This question is about a "standard mechanical watch". I don't actually know much about mechanical watches, but I'm imagining a timepiece whose movement involves a lever escapement and balance wheel. Let's consider timepieces that are the size of a watch that one can wear on their arm as opposed to something scaled up, if that affects stability*.

A standard mechanical watch will fluctuate +/- a few seconds every day. This corresponds to a fractional frequency stability on the order of $10^{-5}$ or 10 ppm.

Why is the stability limited at $10^{-5}$? Obvious candidates are mechanical and thermal fluctuations experienced by the watch. Ok, what if the watch is maintained in a thermally controlled and vibration isolated environment (obviously no one is wearing the watch now). Then what would the stability be and what would it be limited by - $10^{-6}$, $10^{-7}$? Why?

I'm aware that the watch tick speed may change as a function of how wound the mainspring is. To resolve this attach a servo that continuously winds the watch at the same rate it becomes unwound so that (1) the mainspring maintains the same compression level and (2) there are not intermittent "violent" winding events that may affect stability.

The question is: with these mechanical and thermal controls what would the stability of such a mechanical watch be and what would be limiting that stability? Perhaps the residual instability would still be due to lingering mechanical and thermal fluctuations and stability would just continue to improve as you improve mechanical and thermal stability, but eventually there has to be another noise floor you hit.

One guess I have is that thermal Brownian motion will become limiting. That is, even if the temperature is held perfectly constant, there will still be thermal Brownian motion within the watch components that would result in temperature-dependent forces on the watch elements that would lead to frequency instability at some timescales.

Any technical references addressing these questions or showing, for example, Allan deviations for a standard mechanical watch would be appreciated.

*Though if stability can be improved by increasing size I would be interested to know that and to know why and to what limit.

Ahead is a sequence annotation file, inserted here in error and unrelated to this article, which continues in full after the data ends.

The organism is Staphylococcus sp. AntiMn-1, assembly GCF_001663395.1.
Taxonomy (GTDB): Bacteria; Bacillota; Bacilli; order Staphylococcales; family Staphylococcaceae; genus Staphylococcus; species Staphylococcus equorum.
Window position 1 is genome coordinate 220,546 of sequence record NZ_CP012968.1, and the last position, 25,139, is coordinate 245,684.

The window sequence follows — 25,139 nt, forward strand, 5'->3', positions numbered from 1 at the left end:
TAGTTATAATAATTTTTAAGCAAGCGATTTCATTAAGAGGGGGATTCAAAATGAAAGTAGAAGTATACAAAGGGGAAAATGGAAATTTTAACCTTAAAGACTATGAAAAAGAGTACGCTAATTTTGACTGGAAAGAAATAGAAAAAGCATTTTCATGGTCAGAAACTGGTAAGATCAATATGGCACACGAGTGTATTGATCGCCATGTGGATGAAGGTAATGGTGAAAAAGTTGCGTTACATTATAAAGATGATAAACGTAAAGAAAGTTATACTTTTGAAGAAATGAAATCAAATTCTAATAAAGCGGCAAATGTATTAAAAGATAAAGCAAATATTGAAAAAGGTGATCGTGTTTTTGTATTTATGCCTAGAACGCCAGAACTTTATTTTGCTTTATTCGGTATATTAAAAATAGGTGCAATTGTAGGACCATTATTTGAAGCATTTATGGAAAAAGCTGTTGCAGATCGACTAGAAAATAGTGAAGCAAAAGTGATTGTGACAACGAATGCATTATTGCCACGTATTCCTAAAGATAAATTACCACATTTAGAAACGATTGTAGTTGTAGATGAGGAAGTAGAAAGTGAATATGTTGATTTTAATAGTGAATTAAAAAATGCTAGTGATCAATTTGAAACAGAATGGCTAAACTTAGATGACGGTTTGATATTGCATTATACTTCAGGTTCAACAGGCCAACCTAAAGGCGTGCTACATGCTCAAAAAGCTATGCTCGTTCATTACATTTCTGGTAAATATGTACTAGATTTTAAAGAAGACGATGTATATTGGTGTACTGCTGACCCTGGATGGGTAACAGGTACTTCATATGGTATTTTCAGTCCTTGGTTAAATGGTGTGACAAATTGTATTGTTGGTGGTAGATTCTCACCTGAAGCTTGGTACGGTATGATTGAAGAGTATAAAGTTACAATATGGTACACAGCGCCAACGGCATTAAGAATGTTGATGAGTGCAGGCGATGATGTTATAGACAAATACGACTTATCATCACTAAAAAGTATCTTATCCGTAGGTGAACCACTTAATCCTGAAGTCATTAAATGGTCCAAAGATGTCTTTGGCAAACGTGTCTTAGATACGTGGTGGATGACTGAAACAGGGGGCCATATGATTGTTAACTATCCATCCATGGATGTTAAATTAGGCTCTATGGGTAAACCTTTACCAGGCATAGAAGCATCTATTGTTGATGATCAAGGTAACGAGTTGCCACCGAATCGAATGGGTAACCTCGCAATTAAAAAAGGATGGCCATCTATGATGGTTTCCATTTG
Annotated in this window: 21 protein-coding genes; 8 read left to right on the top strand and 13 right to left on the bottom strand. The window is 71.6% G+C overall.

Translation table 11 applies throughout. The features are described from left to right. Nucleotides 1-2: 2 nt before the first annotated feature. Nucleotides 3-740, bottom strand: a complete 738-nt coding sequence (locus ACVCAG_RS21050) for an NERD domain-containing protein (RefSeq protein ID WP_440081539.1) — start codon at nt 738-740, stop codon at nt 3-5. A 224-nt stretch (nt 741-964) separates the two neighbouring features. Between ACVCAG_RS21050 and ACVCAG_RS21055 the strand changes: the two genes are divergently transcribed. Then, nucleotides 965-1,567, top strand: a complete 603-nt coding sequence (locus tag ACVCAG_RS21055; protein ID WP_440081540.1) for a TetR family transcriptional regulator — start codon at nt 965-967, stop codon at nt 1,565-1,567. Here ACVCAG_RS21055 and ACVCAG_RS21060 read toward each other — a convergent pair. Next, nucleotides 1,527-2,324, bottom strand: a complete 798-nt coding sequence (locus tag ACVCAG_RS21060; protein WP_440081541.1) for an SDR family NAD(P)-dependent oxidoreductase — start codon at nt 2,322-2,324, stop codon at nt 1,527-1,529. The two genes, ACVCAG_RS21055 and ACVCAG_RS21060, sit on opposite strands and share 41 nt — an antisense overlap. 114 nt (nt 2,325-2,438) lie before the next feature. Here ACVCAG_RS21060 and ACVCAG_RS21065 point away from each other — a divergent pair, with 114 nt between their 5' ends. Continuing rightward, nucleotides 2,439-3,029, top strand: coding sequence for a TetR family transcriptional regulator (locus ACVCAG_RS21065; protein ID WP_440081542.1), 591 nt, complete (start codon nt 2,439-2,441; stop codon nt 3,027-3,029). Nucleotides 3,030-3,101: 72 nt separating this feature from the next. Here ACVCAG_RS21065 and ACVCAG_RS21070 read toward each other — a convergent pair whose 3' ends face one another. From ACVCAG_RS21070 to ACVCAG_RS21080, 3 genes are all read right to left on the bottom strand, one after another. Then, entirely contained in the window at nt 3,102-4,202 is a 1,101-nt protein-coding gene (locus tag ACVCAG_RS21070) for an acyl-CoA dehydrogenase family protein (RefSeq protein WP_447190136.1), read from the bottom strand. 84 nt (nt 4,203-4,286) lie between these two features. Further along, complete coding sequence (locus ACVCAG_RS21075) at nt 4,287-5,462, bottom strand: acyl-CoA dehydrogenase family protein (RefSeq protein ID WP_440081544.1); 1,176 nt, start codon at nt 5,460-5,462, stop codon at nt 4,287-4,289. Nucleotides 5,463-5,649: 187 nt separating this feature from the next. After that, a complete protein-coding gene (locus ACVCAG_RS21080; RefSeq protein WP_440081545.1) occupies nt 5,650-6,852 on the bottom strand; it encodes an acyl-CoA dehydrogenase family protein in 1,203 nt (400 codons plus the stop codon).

• $\begingroup$ What accuracy do you actually need? do you really have any use of matching the atomic clocks? How about matching this for accuracy: news.mit.edu/2020/atomic-clock-time-precise-1216 $\endgroup$
    – Solar Mike
    Aug 27, 2022 at 20:10
  • $\begingroup$ Interested in stability, not accuracy. Yes, I realize there are many many more stable time keeping devices than mechanical watches. The most convenient example is the clock on my phone which is disciplined regularly to NIST references. Nonetheless, I am curious what physical effect specifically limits the stability of mechanical watches. $\endgroup$
    – Jagerber48
    Aug 27, 2022 at 20:34
  • $\begingroup$ It sounds like you are not interested in what limits the stability of mechanical watches as much as you are interested in what theoretically limits the stability of a mechanical watch. Honestly, it might never have a reached a point where you had to care worry about what theoretically limits the stability if you keep running into practical or manufacturing limitations (like manufacturing tolerances and accuracy) $\endgroup$
    – DKNguyen
    Aug 28, 2022 at 5:29
  • $\begingroup$ @DKNguyen no I’m interested in the theoretical limits of a regular mechanical watch as it is manufactured today. If engineering tolerances limit that I want to know which tolerance limits it and via what mechanism $\endgroup$
    – Jagerber48
    Aug 28, 2022 at 13:24

2 Answers 2


Another contributor to mechanical watch instability is that the mechanical mechanisms inherently involve a small amount of friction.

This is both in the rotating wheels, and also in the escapement mechanism itself, where teeth are sliding over a catch on each cycle.

Mechanical watches are advertised as contained jeweled movements, where bearing surfaces are made from materials such as ruby and sapphire, to produce very hard and minimal friction surfaces. Nonetheless, there will be surfaces rubbing on each other.

Such rubbing is both a little bit unpredictable, and causes wear. As wear occurs the surfaces change, and so the friction will be different over time. And hence the watch speed is going to be variable.


Accuracy will be determined by the quality and specs of the components.

Simply, better fitting and manufactured components will produce less variation. This is basically why a Lexus engine runs so smoothly. The same principles apply.

  • $\begingroup$ Also, to mention that the kind of tolerances that go into high-end watches cannot be mass produced. You're going to be grinding and test-fitting those parts like grinding tenths or maybe even millionths of an inch. At these tolerances the effect of room ambient, your hands, breezes, and even lights is measurable (and might jam over temperature). These fits are smaller than what you can feel by hand and it might be impossible (or at least very difficult) to grind or measure these parts to make sure they are ground properly sometimes since they have unusual geometries and small dimensions. $\endgroup$
    – DKNguyen
    Aug 29, 2022 at 6:04
  • 1
    $\begingroup$ Accuracy is no problem. If a watch is running slow or fast there is an adjustment that can be made to balance wheel to bring the watch into sync with a more accurate and stable clock (like a NIST regulated quartz oscillator). But even if the watch is calibrated "perfectly" at 12:00, Jan 1 it will exhibit noise and drift in it's oscillation frequency that limits the long-term stability. I want to know what causes this noise and drift. I don't see how "mechanical tolerances" contribute to noise and drift. $\endgroup$
    – Jagerber48
    Aug 30, 2022 at 4:11

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